governments of both the Dominions decided to take necessary measures for the
return of the refugees. It reads that “ In order to help restore confidence, so that
refugees may return to their homes, the two Governments have decided to depute
two Ministers, one from each Government, to remain in the affected areas for
such period as may be necessary’’ (commonlii.org, treaties/1950)
However, despite of these agreements the mass migrations of the minorities
continued between the two dominions and this continued for next succeeding
years. Why the movement of minorities was not restricted or stopped in the light
of these agreements can be assessed by remarks of Ilyas Chattha in his article `
Competitions for Resources: Partition's Evacuee Property and the Sustenance of
Corruption in Pakistan`.(2012,pp. 1187-1188) He is of the view that “Partition
brought increased opportunities for corruption. These were seized by civil
servants who extracted graft, politicians who illegally appropriated evacuee
property and members of local populations who enriched themselves at the
expense of refugees’’.
Furthermore, agreements signed between Dominion Governments regarding
Evacuee Property suffered a deadlock. India on the one hand expressed a wish to
make provisions of agreements applicable to whole of country to which Pakistan
resisted and thus emerged a deadlock. In order to remove this deadlock a
conference was call at Karachi in June 1949 in which Chaudhri Zafrulla Khan
represented Pakistan delegation and Mr. Gopalaswami Ayyengar represented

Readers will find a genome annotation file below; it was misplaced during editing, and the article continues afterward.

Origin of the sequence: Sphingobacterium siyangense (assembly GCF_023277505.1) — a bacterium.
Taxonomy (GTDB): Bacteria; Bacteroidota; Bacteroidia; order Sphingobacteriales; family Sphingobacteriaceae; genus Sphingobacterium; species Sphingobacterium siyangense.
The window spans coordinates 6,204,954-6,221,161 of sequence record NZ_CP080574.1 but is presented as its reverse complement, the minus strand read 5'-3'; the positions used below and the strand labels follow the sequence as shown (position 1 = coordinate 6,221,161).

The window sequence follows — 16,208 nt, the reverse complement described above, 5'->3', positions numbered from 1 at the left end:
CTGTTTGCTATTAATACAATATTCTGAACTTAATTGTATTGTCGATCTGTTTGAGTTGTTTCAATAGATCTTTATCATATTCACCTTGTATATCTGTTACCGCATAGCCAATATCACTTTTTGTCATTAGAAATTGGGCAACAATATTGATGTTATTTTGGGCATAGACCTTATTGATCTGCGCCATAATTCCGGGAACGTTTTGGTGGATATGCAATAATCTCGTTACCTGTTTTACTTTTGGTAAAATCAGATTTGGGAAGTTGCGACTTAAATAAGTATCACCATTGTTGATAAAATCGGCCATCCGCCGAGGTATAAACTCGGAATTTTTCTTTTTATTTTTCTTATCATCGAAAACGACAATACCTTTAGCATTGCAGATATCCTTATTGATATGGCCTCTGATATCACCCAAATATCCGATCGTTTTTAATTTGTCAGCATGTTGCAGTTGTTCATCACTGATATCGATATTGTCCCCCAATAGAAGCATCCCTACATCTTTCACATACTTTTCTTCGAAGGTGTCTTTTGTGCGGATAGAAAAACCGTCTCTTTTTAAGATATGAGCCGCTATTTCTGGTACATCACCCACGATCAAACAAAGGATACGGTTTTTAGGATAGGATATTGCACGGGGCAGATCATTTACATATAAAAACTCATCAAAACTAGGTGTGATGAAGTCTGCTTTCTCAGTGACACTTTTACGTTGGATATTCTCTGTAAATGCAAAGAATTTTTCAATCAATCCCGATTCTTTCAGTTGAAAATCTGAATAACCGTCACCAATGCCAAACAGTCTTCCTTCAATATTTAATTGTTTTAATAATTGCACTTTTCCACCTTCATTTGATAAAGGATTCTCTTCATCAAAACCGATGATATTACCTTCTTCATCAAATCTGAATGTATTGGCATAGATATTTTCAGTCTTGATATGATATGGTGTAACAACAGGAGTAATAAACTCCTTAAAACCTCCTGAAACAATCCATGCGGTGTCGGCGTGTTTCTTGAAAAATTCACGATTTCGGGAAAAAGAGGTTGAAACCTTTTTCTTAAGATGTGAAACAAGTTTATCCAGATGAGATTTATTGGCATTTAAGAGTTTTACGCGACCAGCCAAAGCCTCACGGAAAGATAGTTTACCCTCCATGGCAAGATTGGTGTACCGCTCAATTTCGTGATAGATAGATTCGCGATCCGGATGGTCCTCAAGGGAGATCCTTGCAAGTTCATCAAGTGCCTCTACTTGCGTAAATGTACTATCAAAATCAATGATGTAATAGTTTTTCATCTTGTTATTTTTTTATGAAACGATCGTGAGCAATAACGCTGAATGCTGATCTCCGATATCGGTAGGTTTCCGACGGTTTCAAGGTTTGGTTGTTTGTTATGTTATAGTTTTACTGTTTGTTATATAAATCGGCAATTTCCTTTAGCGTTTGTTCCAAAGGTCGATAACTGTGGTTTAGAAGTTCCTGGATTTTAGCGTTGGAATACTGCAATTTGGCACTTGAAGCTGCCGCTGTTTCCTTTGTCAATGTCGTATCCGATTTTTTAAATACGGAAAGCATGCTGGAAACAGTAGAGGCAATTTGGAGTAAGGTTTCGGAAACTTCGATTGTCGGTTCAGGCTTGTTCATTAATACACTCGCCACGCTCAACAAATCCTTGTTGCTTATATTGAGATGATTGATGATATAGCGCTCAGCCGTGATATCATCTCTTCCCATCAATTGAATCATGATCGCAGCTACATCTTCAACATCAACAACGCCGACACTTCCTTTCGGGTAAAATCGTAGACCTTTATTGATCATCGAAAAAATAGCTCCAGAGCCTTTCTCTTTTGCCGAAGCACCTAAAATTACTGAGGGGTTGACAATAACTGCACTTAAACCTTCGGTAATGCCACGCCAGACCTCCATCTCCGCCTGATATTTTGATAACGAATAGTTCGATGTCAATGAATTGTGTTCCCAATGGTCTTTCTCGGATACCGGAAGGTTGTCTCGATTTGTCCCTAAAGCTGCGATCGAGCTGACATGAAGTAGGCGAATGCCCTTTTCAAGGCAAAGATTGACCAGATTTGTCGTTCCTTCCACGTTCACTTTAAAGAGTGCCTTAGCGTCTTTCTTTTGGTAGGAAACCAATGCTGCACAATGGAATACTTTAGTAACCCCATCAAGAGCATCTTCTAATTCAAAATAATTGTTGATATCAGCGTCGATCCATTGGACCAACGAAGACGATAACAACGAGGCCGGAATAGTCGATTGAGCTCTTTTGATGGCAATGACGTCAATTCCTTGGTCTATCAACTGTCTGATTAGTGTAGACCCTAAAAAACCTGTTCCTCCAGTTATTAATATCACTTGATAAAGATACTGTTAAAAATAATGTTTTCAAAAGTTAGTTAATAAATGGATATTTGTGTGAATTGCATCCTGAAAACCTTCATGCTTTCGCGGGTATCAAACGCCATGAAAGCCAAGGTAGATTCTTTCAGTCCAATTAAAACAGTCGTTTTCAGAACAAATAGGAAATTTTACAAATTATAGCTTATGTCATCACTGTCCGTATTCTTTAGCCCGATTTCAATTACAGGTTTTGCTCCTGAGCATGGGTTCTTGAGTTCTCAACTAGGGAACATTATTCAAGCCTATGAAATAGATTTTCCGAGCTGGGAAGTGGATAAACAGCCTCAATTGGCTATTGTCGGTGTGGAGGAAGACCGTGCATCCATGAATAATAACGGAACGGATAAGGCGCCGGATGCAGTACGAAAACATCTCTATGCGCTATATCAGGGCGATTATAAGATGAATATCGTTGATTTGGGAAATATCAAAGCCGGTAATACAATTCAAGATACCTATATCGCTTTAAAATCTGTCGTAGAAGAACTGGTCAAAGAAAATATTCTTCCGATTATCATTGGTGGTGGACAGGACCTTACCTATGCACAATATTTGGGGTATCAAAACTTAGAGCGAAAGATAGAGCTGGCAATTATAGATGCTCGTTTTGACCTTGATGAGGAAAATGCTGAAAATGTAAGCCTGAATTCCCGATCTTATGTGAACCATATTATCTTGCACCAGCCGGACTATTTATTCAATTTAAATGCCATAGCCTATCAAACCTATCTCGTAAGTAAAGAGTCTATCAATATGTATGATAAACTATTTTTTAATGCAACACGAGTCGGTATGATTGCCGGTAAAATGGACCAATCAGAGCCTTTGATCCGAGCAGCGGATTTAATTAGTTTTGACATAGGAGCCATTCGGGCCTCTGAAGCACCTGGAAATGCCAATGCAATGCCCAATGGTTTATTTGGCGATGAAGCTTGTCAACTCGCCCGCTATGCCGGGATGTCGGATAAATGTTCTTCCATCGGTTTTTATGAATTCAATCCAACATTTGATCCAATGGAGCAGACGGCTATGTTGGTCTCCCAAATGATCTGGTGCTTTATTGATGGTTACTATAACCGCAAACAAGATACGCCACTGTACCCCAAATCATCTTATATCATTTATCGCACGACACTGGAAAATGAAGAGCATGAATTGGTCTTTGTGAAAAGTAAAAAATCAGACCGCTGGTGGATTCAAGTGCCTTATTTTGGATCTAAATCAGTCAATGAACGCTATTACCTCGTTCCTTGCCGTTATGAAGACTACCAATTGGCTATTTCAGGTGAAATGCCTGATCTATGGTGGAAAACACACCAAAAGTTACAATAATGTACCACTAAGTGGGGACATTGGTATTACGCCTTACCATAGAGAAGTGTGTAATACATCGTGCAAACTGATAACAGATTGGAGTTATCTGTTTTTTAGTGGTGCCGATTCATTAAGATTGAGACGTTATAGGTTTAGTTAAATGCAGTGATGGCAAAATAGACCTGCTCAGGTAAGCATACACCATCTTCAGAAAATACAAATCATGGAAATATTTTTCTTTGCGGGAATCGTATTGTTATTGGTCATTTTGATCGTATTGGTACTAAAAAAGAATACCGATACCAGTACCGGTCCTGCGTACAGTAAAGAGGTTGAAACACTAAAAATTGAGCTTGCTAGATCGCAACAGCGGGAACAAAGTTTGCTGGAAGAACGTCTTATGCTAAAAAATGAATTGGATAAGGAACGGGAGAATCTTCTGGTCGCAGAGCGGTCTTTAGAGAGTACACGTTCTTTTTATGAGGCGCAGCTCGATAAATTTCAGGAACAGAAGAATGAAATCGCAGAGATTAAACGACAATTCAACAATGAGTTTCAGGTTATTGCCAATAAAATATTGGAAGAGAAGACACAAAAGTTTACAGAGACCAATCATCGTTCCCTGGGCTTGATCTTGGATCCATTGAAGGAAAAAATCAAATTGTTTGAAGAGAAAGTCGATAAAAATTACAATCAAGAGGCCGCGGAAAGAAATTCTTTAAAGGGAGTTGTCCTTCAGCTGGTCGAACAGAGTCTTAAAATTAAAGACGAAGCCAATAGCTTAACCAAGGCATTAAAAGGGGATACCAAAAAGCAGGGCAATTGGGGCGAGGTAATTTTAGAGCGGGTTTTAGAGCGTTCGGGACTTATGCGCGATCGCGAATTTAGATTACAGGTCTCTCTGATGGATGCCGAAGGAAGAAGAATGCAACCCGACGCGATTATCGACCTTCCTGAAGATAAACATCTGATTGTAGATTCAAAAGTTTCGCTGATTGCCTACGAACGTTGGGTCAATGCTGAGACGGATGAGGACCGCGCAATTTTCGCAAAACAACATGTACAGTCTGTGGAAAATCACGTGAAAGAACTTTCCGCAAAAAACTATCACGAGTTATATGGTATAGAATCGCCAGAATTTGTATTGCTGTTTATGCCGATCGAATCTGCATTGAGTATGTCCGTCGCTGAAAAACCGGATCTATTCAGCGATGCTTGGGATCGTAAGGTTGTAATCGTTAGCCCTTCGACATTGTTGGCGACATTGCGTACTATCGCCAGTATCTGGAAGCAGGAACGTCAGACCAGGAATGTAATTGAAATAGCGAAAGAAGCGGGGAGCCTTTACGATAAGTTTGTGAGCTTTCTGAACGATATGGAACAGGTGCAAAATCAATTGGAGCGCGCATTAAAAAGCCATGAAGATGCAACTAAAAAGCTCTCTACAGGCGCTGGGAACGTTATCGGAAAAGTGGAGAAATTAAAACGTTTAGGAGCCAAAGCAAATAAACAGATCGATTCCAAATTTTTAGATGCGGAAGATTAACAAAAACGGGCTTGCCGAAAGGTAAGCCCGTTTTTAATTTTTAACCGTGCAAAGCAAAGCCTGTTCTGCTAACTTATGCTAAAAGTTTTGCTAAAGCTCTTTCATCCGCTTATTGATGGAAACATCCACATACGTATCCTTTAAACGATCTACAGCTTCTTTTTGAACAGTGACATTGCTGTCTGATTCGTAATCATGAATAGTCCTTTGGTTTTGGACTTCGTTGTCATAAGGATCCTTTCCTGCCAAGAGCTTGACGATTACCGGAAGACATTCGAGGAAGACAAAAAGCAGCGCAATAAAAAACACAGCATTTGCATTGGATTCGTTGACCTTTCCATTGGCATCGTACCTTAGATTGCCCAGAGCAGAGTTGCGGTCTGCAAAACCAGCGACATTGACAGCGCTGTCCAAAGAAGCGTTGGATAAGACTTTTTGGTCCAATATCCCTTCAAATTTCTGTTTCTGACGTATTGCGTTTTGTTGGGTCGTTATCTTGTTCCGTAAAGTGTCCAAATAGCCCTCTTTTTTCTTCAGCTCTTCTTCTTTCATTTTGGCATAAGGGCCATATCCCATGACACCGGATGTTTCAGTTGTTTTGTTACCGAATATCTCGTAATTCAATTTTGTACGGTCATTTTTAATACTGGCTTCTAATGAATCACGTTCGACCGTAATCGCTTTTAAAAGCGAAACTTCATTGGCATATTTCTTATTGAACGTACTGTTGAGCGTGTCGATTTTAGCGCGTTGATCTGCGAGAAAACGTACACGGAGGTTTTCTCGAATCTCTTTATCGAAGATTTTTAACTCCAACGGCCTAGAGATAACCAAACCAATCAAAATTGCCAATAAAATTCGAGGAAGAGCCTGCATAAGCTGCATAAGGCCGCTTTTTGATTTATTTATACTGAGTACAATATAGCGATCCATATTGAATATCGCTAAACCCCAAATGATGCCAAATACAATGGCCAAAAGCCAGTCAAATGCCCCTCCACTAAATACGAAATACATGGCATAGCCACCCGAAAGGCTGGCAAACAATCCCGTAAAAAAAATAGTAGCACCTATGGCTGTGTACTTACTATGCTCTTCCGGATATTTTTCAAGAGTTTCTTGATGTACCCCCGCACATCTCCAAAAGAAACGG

Indian delegation. (Chaudhri, 1957. P.102). Un-fortunately this conference also
ended with deadlock.
All these efforts proved fruitless and had direct implications on the flight of Hindus
out of Sindh. From the day of announcement of partition, Hindu community of
Sindh had been under severe persecution. Suffering from local molestations and
witnessing no practical efforts on the part of Government of Pakistan, Hindus from
Sindh found it suitable to migrate towards India. Thus, the large-scale migrations of
Hindus of Sindh were result of lawlessness, absence of governmental initiative to
stop migrations out of Pakistan and general sense of insecurity, which prevailed in
the minds of minorities regarding their future in Pakistan.
Conclusion:
The study discloses that it was not the environment of fear and mistrust
developed instantaneously before or after the partition but in fact, Hindu-Muslim
squabble has a long History.
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35
Even with this milieu, after partition there were no noteworthy events of violence
in Sindh and minorities found themselves in secure environment. For several
months after partition, minorities stayed in Sindh and in Karachi and were
hopeful of their peaceful future in Sindh, then had become province of Pakistan.